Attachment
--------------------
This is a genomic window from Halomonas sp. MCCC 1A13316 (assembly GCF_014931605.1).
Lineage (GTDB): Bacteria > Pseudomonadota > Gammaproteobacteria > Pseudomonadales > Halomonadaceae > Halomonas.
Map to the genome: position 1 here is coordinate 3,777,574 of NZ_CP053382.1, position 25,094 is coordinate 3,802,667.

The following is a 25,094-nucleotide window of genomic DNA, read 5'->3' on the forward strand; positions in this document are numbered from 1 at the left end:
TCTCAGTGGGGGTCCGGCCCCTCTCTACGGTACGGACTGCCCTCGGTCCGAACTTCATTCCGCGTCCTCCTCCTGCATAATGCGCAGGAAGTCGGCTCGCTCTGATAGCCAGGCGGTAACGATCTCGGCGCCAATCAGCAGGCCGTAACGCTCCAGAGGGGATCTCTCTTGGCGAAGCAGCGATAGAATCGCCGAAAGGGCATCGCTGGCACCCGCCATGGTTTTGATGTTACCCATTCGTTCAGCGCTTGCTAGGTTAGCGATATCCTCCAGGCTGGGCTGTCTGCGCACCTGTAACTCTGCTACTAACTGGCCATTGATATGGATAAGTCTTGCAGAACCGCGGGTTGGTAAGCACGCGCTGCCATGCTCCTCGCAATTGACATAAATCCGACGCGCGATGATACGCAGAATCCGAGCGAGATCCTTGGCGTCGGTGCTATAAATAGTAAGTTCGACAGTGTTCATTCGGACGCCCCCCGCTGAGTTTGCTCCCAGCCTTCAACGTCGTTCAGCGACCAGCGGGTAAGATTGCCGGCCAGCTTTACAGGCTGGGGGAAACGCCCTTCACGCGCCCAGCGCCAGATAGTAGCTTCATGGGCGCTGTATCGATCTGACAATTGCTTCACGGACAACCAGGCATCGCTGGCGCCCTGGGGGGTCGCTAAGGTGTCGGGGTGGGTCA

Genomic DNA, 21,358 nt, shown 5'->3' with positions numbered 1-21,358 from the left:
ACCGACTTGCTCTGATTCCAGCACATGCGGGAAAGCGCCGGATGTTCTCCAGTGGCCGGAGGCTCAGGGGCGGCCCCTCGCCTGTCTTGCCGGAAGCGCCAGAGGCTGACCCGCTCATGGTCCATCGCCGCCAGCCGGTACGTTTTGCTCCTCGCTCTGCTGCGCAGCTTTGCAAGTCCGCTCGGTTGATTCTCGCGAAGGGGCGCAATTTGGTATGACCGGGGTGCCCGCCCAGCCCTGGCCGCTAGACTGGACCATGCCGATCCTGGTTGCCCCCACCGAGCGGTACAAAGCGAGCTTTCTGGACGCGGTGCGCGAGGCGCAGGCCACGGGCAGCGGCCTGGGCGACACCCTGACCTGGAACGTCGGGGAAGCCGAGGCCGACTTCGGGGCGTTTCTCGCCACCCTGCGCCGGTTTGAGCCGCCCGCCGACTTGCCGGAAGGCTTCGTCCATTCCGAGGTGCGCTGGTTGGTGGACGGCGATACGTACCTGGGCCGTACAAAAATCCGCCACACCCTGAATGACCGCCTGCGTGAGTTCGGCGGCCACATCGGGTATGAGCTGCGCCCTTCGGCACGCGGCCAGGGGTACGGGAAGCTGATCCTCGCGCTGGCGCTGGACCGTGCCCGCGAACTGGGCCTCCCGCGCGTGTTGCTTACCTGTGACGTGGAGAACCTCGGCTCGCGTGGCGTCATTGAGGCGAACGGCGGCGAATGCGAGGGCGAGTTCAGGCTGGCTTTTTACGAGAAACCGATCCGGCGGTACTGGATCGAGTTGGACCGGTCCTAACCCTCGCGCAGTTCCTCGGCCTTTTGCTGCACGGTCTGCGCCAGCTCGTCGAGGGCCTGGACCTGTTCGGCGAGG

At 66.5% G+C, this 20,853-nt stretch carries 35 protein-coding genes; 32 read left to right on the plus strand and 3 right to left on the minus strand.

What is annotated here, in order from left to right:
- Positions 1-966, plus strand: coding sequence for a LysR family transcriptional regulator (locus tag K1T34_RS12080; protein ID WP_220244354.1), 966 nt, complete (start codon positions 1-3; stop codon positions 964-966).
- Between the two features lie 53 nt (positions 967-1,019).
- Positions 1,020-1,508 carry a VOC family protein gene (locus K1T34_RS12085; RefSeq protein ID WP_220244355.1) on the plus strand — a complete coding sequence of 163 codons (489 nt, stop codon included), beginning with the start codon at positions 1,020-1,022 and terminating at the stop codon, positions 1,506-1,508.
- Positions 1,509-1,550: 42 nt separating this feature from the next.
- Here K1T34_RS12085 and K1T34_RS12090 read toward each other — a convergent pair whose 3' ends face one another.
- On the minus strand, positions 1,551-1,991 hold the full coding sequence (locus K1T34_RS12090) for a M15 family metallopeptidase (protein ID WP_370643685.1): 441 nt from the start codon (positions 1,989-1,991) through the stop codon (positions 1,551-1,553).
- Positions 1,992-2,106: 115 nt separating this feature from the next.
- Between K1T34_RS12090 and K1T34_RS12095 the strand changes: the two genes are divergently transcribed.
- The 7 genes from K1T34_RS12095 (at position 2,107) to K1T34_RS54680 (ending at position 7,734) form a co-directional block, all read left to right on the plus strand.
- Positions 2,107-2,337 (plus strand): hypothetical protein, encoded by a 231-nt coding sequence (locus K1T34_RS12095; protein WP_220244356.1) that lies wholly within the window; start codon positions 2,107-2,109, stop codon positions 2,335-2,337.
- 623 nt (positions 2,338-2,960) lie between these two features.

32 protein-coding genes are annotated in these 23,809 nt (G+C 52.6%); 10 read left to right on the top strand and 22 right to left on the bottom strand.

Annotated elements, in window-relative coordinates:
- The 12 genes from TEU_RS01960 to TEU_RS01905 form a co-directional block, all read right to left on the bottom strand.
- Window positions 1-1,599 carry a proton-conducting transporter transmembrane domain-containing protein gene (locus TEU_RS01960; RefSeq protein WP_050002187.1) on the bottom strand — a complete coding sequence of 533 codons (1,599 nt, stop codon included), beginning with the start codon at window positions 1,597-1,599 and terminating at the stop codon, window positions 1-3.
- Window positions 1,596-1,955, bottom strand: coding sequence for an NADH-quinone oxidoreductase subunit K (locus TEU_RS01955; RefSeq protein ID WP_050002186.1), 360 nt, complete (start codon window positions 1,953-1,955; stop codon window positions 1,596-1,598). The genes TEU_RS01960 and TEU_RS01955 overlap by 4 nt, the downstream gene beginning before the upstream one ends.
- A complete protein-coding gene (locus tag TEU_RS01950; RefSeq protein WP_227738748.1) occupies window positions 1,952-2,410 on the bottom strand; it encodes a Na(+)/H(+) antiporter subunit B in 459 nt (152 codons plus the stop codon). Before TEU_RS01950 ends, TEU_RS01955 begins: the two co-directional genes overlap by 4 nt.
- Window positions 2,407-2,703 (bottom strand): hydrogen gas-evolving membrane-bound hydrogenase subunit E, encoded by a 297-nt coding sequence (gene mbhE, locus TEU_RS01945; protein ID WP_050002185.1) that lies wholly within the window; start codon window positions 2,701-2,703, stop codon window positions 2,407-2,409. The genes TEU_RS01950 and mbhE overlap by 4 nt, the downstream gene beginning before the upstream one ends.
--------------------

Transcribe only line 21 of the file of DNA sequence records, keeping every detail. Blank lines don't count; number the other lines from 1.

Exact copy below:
32 protein-coding genes are annotated in these 23,809 nt (G+C 52.6%); 10 read left to right on the top strand and 22 right to left on the bottom strand.